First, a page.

Effectiveness of dader method for pharmaceutical care on control of blood pressure and total cholesterol in outpatients with cardiovascular disease or cardiovascular risk: EMDADER-CV randomized controlled trial

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Journal Article
Journal of Managed Care Pharmacy, 2012, 18 (4), pp. 311 - 323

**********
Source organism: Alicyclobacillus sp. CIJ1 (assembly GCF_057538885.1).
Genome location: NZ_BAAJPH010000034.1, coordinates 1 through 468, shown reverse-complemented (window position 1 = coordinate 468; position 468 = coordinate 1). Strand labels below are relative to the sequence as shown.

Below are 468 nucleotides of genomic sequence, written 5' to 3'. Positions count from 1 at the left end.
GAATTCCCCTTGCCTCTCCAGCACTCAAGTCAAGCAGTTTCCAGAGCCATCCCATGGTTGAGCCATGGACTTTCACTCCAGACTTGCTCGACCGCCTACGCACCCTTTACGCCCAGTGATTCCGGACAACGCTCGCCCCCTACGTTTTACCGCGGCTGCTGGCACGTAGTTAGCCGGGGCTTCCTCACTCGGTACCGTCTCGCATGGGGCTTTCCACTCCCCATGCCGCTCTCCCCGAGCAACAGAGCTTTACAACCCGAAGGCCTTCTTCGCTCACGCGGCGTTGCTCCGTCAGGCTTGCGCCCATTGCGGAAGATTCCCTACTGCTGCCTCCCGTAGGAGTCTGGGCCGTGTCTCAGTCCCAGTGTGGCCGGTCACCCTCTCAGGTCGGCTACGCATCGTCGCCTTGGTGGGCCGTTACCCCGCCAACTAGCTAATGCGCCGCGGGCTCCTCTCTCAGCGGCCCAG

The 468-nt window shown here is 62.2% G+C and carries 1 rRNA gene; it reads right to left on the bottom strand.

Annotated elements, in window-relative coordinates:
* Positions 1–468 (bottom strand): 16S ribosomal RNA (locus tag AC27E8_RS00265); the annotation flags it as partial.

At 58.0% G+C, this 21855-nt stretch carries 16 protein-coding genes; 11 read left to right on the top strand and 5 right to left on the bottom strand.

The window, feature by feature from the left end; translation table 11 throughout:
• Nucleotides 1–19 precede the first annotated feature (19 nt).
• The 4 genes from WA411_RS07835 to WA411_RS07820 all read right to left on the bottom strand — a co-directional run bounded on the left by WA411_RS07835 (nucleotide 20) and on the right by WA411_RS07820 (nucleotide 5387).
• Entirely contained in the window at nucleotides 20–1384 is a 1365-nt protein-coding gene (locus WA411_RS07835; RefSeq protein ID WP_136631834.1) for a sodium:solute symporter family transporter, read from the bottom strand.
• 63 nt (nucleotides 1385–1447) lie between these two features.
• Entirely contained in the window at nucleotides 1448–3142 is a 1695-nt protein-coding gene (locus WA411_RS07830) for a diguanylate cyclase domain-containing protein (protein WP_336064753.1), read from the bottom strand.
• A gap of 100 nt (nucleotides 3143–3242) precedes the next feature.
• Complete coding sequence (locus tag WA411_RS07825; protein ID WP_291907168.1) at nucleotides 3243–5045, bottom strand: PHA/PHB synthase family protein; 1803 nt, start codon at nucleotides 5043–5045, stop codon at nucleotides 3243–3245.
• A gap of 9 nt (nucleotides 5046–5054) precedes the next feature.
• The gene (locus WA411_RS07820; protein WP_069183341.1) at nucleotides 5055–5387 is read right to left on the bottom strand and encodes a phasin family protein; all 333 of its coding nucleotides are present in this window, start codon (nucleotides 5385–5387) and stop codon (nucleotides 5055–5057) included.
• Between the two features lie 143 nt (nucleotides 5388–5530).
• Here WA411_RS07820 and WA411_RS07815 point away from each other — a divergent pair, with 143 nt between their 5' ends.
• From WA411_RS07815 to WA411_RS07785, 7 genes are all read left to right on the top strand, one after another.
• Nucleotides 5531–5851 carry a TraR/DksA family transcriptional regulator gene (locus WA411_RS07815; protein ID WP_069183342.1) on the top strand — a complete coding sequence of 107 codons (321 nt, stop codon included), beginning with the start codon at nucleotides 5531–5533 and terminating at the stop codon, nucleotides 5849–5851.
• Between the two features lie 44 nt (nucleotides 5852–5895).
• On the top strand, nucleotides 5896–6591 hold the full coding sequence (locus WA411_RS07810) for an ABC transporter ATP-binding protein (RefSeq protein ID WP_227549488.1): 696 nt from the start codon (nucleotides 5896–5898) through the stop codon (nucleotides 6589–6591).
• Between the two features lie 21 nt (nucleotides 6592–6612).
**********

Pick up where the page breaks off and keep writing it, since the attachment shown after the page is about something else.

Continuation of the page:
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Background: Although some studies have demonstrated that pharmacistintervention can improve drug therapy among patients with cardiovasculardisease (CVD), more evidence derived from randomized controlled trials(RCTs) is needed, including assessment of the effect of community pharmacistinterventions in patients with CVD. Objective: To assess the effectiveness of the Dader Method for pharmaceuticalcare on achieving therapeutic goals for blood pressure (BP), totalcholesterol (TC), and both BP and TC (BP/TC) in patients with CVD and/orhigh or intermediate cardiovascular (CV) risk attending community pharmaciesin Spain. Methods: Patients aged 25 to 74 years attending community pharmacieswith a prescription for at least 1 drug indicated for CVD or CV riskfactors were randomized to 2 groups: an intervention group that receivedpharmaceutical care, which was provided by specially trained pharmacistsworking in collaboration with physicians, and a control group that receivedusual care (routine dispensing counseling) and verbal and written counselingregarding CVD prevention. Patients were recruited from December2005 to September 2006, and both groups were followed for 8 months.Study outcomes were assessed at baseline and at 16 and 32 weeks afterrandomization. The primary outcome measures were the proportions ofpatients achieving BP, TC, and BP/TC therapeutic goals (BP lower than140/90 mm Hg for patients with uncomplicated hypertension and lowerthan 130/80 mm Hg for patients with diabetes, chronic kidney disease,or history of myocardial infarction or stroke; TC lower than 200 mg perdL for patients without CVD and lower than 175 mg per dL for patientswith CVD). Secondary outcomes were mean BP and TC values. BP wasassessed manually by the pharmacist after a 10-minute rest in the supineposition. This measurement was performed twice for every participant,and the average of the 2 measurements was calculated. TC was measuredby the pharmacist during the study visit using the enzymatic dry method.Statistical analyses were performed using 2-tailed McNemar tests, Pearsonchi-square tests, and Student's t-tests; P < 0.05 was considered statisticallysignificant. Results: 714 patients were included in the study (356 intervention, 358control), and the mean [SD] age was 62.8 [8.1] years. The 2 groups weresimilar at baseline in clinical and demographic characteristics, includingthe proportion of patients at therapeutic goals for BP, TC, and BP/TC. After8 months of follow-up, there were statistically significant differences infavor of pharmaceutical care in the proportions of patients who achievedtherapeutic goals for BP (52.5% vs. 43.0%, P = 0.017), TC (56.5% vs.44.1%, P = 0.001), and BP/TC (37.1% vs. 21.8%, P <0.001). Researchconclusion: Compared with usual care plus written education, pharmaceuticalcare focused on patient evaluation and follow-up in collaborationwith physicians improved the achievement of BP, TC, and BP/TC treatmentgoals in patients with CVD and/or high or intermediate CV risk attendingcommunity pharmacies in Spain. © 2012, Academy of Managed Care Pharmacy.
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